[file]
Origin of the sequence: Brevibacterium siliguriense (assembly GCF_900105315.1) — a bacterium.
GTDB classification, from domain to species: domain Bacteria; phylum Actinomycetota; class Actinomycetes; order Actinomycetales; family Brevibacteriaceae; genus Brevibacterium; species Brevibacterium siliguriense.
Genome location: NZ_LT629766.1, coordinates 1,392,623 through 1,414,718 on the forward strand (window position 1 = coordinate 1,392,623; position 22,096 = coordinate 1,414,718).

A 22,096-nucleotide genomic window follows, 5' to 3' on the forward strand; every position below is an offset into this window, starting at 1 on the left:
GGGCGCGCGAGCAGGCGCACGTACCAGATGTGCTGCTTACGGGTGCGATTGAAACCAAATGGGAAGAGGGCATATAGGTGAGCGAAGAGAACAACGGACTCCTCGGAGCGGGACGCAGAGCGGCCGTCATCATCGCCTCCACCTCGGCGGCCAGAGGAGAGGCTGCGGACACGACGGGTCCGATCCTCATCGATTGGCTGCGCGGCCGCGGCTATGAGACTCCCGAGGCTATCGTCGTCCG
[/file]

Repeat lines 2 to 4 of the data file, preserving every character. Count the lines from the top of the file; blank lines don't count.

GTDB classification, from domain to species: domain Bacteria; phylum Actinomycetota; class Actinomycetes; order Actinomycetales; family Brevibacteriaceae; genus Brevibacterium; species Brevibacterium siliguriense.
Genome location: NZ_LT629766.1, coordinates 1,392,623 through 1,414,718 on the forward strand (window position 1 = coordinate 1,392,623; position 22,096 = coordinate 1,414,718).

A 22,096-nucleotide genomic window follows, 5' to 3' on the forward strand; every position below is an offset into this window, starting at 1 on the left: